Once the inventory comes inside a retail store, the next big thing which comes inside the mind of a retailer is to decide where to put it and how much area should be allocated to the specific product. The decision of where in the store the products will sit is very important step in retail since store layouts are crucial to the shopping experience. Products need to be easy to locate, be near related products, and have the correct facings. Space management is about maximizing every inch of the selling floor.
Accounting the derivatives of store designing, Jagdeep Kapoor, chairman and managing director, Samsika Marketing Consultants Pvt. Ltd. mentions, “Navigation and access and ease of browsing and picking up determine the store design.”
Chandru Kalro, executive VP-marketing, TTK Prestige Ltd, says, “Our stores are designed in such a way that the customer can have a non-obtrusive shopping experience. But in value formats, catering to masses, it is packing as much merchandise as possible with not much emphasis on having it very organized. In formats catering to high end customers, stores are designed to make the shopping experience great and there is a ‘stunner’ factor in the store.”
Location & space
A literal meaning of sales display is - arranging systematically saleable goods so as to attract the attention of the customer. In retail industry, product visibility of any brand is necessary to promote sales. Many a times, space is often limited and merchandise to be displayed is more, so one needs to really manage the space well - herein comes shelf management. Kalro says, “Shelf management plays an important role in managing merchandise well and helps to focus on categories or products that retailer intends to promote.
When asked how do retailers decide what to put and where on shelf, Kalro said, “Buyers do not always come to the store with a preset list in their minds about the products they want to buy. We plan our shelf to ensure all products in our range are well displayed as lot of the purchase is impulsive. Also while planning our shelf we see to it that there is optimum utilization of space and maximum amount of merchandise can be displayed.”
Visibility & sales promotion
According to Kalro, product visibility plays a major part in customers' buying decisions - ‘One buys what one sees’, therefore, product visibility is very important. It is a function of persistence, precision and repetition - Your message needs to be heard repeatedly to rise above the background noise of daily business. Organized retail business in India is still competing to spread its foothold in India. The modern retailers are trying to increase the consumption – to create an urge for purchase; make people buy even if there is no great urgency to purchase. Supporting the fact, Kapoor, says, “Product visibility is what leads to impulse purchase inside your store. Product must be neatly stacked and visible face up.”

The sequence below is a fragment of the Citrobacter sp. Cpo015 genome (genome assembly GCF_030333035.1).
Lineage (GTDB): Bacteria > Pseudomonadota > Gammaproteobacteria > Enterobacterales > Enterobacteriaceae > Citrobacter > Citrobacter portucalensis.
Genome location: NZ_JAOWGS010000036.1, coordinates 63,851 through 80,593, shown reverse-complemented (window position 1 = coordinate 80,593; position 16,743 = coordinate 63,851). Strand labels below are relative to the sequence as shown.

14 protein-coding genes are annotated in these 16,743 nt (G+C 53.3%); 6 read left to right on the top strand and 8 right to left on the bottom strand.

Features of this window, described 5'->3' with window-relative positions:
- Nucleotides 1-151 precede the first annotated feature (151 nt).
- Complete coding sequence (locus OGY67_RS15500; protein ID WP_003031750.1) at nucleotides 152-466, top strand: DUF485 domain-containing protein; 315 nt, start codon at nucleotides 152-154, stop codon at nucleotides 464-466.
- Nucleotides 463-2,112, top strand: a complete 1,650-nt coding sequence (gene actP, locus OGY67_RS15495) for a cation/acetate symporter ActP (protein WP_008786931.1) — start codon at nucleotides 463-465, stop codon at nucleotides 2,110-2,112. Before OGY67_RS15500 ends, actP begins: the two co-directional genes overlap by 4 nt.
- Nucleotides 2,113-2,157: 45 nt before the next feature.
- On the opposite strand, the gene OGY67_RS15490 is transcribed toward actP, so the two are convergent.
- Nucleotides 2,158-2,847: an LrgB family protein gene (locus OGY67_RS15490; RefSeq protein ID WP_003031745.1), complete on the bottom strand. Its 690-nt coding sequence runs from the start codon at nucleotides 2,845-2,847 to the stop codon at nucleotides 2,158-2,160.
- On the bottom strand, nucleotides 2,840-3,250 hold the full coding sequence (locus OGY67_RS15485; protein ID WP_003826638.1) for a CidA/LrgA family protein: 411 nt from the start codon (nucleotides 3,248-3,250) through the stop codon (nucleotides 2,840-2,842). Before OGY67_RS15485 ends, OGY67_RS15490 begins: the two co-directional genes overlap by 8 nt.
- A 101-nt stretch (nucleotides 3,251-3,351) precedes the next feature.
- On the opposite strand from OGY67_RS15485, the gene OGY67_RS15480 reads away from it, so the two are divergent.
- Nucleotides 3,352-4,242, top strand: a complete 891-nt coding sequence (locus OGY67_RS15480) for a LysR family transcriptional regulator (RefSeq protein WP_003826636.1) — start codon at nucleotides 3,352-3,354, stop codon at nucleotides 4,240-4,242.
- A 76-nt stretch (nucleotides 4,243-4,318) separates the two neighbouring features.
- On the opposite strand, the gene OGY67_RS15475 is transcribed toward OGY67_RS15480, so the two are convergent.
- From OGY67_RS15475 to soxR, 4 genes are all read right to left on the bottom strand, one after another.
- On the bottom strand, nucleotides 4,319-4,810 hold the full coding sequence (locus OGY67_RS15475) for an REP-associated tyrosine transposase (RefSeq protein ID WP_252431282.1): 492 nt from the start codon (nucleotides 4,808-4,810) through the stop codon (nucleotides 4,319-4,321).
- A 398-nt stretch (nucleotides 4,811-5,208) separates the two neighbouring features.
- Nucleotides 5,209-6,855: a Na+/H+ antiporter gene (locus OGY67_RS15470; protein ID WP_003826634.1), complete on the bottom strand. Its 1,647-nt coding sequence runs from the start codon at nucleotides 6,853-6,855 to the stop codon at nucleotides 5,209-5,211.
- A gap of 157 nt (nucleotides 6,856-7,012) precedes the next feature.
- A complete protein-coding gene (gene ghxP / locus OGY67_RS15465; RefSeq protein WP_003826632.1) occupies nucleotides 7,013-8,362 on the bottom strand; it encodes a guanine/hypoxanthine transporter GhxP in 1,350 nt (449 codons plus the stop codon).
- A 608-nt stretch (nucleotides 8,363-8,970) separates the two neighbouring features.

Many brands and retailers try to engage the customer at the point of sale. Product promotion inside the store is very important to make consumers aware of sales promotion schemes as advertising in mass media is expensive and deliveries are not 100 percent. Today brands and retailers are cutting down on expenditure in mass media and focusing on the customer contact point. This is going to become more pronounced as the modern retail grows in India.
Competition among brands
The next lesson of shelf management is managing competition among different competitor brands. While providing answer on how a brand survives in front of another brand having an ongoing offer inside the store. Kalro says that “even if there is no offer on a brand and it is there on another brand we try to do justice to both .If the brand has an ongoing offer – the offer is highlighted, but if another brand has no offer on it –its product features are highlighted to highlight its presence inside the store. Though, at TTK Prestige, we have only single brand stores, there is competition amongst sub brands within categories. But we try and do justice to all sub brands or categories.”
Kapoor also believes that consumers have their own preferences. He says, “Some people have preferences for brands, on the other hand some have preferences for schemes and deals. Therefore all the brands inside the store thrive depending on the consumer preferences. Both need to be given equal importance.”
So does that mean the brand featuring an ongoing offer have its negative impact on brand without offer? As per Kalro, offers are not the end of it all. Customers are ready to buy brands for the benefit and value proposition. There are many brands that have no offers at all and yet they sell.”
Agreed with the Kalro point, Kapoor says, “I also believe that offer doesn’t affect sales too much. In fact the brand with the offer can have a negative impact on the consumer giving a signal that is slow moving and hence the need for an offer.”